Some 99.89% of food-producing animal samples tested under the National Residue Control Plan (NRCP) in 2021 proved free from banned substances, approved veterinary medicines, approved animal feed additives and environmental contaminants.

Just 18 out of 15,922 cattle, sheep, goat, pig, horse, poultry, farmed game, wild game and aquaculture samples taken were non-compliant. The majority of the non-compliance related to residues of authorised medicines, not banned substances.

The NRCP involves testing animal carcases for the contaminants described. Milk, eggs and honey samples are also tested.

The monitoring programme aims to protect consumers and animals by ensuring a high degree of compliance with EU regulations.

Responsible approach

The fact that 99.89% of samples tested negative for illegal residues and that this high level of compliance has been consistent since 2013 is an indicator of the responsible approach adopted by the vast majority of farmers, according to the Department of Agriculture.

Some 99.89% of the samples taken proved compliant. / Donal O'Leary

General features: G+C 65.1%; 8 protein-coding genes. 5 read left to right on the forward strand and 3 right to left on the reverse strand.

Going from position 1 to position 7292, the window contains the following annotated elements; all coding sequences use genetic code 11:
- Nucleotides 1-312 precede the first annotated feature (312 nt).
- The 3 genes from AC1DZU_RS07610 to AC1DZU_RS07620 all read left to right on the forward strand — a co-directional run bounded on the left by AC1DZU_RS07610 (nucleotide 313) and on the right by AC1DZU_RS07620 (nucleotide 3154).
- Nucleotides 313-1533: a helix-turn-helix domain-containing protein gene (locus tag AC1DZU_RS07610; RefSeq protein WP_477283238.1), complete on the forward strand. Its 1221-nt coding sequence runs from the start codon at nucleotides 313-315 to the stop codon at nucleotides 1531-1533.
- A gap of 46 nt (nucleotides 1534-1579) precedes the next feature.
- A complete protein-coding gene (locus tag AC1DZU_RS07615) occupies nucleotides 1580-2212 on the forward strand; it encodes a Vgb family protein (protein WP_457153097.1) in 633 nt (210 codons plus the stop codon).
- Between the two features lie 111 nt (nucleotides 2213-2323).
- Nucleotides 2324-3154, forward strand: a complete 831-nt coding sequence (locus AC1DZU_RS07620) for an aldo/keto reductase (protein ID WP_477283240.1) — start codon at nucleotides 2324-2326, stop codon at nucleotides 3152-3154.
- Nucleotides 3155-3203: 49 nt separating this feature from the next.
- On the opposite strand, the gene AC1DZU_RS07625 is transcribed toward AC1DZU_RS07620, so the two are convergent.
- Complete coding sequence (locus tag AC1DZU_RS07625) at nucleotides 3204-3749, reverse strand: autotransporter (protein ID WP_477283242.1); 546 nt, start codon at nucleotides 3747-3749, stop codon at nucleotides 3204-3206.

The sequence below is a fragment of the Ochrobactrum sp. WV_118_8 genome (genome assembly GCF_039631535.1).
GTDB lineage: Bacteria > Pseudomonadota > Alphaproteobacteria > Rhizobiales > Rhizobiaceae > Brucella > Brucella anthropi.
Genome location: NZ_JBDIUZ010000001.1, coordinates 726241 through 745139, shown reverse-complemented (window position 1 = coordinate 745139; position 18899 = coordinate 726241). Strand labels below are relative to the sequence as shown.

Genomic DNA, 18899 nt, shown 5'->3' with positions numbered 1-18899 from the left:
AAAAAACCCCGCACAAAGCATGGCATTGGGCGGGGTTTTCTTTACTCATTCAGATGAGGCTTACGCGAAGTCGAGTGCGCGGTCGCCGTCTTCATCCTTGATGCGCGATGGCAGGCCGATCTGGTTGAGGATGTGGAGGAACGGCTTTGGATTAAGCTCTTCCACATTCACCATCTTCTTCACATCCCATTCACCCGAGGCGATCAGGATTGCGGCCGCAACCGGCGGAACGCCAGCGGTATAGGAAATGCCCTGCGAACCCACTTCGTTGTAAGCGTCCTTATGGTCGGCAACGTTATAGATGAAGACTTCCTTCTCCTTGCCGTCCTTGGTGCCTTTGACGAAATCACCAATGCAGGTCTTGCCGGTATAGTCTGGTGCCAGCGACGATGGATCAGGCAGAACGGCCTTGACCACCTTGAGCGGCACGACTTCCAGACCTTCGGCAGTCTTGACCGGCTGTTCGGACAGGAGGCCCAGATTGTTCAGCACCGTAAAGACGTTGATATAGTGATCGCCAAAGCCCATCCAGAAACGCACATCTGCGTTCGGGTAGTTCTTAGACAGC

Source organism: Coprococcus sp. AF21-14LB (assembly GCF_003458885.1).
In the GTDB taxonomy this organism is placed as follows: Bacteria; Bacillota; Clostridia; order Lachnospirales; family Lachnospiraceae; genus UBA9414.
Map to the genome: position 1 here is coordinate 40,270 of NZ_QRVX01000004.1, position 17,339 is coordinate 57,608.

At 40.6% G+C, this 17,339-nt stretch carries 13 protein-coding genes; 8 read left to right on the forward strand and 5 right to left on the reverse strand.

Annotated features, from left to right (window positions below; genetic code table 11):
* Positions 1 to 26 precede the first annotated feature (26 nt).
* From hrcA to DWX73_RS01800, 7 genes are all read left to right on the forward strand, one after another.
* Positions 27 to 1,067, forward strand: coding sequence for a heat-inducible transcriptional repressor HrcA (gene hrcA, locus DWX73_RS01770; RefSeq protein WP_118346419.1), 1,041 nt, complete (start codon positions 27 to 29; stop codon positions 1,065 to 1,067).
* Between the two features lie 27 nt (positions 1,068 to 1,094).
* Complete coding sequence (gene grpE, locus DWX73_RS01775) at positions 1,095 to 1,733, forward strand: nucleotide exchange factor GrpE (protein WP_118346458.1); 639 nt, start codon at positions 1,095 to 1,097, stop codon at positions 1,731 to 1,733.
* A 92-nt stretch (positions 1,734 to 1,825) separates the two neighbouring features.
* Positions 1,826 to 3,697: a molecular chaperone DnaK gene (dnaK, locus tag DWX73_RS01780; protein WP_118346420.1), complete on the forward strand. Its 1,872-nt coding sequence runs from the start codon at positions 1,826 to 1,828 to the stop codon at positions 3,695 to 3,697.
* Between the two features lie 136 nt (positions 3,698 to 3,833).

Minister for Agriculture Charlie McConalogue said: “These results, which are highly reassuring in terms of consumer safety, show that 99.9% of all samples are in compliance with residue limits under our National Residue Control Plan, are a key element in ensuring that Ireland’s reputation as a producer of high-quality safe food is maintained both in Ireland and throughout the world.

“This allows us to export Irish agri-food products into markets all over the world, which, as I witnessed myself in recent trade missions to the far east, place a high value on knowing that Irish food products are a healthy and safe choice for their consumers.”


Under the NRCP, most samples are taken in accordance with legislative and risk-based criteria designed to target animals or products that are more likely to contain illegal residues (‘targeted sampling’).

For the 18 samples which identified as non-compliant in 2021, risk assessments were carried out by the Food Safety Authority of Ireland (FSAI).

The body found that there was no unacceptable food safety risk to consumers and none required a recall of products from the market.

The strong NRCP performance allows Ireland to export Irish agri-food products into markets all over the world, says Minister for Agriculture Charlie McConalogue.

Follow-up on-farm investigations by the Department took place for those positives where further risk analysis was deemed necessary.

Results from the extensive testing under the NRCP in 2021 and follow-up investigations found no evidence of the illegal use of banned growth-promoting hormones or other banned substances in food-producing animals in Ireland.

Read more

Delay in new medicines regime